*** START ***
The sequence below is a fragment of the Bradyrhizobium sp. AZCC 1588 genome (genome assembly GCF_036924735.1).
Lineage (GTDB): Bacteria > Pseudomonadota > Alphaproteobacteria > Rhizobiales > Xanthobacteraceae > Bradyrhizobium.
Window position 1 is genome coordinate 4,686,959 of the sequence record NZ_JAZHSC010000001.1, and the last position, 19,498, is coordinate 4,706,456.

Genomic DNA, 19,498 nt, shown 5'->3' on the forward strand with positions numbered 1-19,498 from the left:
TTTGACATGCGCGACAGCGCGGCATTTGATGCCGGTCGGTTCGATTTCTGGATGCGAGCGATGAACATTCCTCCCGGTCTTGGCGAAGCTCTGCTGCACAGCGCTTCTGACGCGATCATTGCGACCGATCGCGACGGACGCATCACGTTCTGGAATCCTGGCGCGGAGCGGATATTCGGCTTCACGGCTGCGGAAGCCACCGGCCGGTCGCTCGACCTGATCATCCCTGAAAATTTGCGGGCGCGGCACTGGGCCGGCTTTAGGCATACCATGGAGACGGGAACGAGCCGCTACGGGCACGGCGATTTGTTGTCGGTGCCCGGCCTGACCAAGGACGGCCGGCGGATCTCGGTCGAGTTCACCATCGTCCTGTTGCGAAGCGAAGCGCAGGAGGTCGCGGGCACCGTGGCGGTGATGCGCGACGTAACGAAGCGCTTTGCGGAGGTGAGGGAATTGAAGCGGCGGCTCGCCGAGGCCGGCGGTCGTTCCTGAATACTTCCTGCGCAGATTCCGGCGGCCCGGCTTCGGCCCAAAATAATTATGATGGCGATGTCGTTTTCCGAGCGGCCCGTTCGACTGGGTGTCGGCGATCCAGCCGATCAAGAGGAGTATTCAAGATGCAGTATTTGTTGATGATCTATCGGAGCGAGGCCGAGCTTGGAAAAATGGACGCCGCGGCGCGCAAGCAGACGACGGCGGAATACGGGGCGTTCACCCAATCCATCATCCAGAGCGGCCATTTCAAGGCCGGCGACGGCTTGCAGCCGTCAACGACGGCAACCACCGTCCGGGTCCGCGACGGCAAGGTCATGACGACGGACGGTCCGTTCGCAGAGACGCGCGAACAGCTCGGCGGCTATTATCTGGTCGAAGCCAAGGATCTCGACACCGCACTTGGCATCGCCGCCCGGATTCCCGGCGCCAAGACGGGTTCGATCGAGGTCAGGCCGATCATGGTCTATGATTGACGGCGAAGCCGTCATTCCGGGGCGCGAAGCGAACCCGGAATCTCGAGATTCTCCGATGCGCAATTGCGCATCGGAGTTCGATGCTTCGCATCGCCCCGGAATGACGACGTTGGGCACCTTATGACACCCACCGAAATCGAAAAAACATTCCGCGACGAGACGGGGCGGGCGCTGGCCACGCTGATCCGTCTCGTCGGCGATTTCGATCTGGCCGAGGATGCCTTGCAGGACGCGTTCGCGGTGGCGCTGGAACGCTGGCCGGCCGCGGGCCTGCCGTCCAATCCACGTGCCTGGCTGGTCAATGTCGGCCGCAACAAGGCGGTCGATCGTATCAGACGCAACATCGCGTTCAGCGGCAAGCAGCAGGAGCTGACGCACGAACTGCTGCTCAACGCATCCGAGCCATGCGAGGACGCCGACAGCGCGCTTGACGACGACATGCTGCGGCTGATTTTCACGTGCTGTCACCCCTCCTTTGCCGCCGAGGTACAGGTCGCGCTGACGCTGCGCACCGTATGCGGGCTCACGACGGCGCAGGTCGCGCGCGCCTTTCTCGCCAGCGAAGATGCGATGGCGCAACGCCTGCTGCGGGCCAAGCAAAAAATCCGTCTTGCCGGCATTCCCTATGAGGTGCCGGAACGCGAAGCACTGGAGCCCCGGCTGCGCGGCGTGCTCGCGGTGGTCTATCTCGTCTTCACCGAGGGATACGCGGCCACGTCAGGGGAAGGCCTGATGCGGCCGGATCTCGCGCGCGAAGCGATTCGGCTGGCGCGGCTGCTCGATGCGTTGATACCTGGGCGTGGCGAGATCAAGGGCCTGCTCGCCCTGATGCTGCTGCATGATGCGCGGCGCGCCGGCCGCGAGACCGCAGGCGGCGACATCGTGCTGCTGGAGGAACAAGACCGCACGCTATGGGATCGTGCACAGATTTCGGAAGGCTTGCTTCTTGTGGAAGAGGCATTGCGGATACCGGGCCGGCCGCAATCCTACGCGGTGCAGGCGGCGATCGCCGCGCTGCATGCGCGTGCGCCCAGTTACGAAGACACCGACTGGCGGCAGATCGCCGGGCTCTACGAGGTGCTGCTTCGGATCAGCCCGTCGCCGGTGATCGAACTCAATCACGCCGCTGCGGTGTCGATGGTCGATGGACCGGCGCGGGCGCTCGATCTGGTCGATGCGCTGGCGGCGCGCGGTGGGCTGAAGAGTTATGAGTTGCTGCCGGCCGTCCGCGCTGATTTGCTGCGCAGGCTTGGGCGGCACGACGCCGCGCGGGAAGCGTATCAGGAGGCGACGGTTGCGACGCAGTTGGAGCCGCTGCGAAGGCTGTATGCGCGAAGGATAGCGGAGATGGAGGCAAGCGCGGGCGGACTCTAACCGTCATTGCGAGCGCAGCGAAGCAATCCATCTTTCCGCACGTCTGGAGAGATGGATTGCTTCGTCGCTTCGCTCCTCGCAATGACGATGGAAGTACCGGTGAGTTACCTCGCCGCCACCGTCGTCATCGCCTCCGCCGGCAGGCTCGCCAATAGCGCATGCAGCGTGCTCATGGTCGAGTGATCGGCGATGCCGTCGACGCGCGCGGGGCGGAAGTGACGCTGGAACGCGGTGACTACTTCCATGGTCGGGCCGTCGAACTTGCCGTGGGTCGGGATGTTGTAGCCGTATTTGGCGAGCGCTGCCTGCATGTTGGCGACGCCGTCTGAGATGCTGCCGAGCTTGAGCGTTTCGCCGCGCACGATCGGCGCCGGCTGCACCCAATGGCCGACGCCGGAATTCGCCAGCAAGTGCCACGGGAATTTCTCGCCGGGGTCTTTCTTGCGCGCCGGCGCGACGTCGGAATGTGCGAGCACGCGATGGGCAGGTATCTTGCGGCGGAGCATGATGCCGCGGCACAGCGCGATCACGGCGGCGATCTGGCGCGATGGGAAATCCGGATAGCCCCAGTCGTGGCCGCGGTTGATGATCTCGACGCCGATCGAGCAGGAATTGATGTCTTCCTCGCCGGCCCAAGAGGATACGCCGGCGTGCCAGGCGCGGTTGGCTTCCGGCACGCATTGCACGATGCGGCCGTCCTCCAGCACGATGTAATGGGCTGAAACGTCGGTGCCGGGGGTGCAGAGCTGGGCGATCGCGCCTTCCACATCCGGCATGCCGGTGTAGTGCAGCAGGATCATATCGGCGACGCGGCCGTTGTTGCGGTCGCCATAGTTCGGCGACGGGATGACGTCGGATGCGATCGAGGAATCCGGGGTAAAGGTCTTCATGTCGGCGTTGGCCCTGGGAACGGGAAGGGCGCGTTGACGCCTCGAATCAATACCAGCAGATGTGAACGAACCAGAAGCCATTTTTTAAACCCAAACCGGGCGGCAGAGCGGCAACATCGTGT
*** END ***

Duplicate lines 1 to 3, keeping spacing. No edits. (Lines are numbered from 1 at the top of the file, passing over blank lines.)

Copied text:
The sequence below is a fragment of the Bradyrhizobium sp. AZCC 1588 genome (genome assembly GCF_036924735.1).
Lineage (GTDB): Bacteria > Pseudomonadota > Alphaproteobacteria > Rhizobiales > Xanthobacteraceae > Bradyrhizobium.
Window position 1 is genome coordinate 4,686,959 of the sequence record NZ_JAZHSC010000001.1, and the last position, 19,498, is coordinate 4,706,456.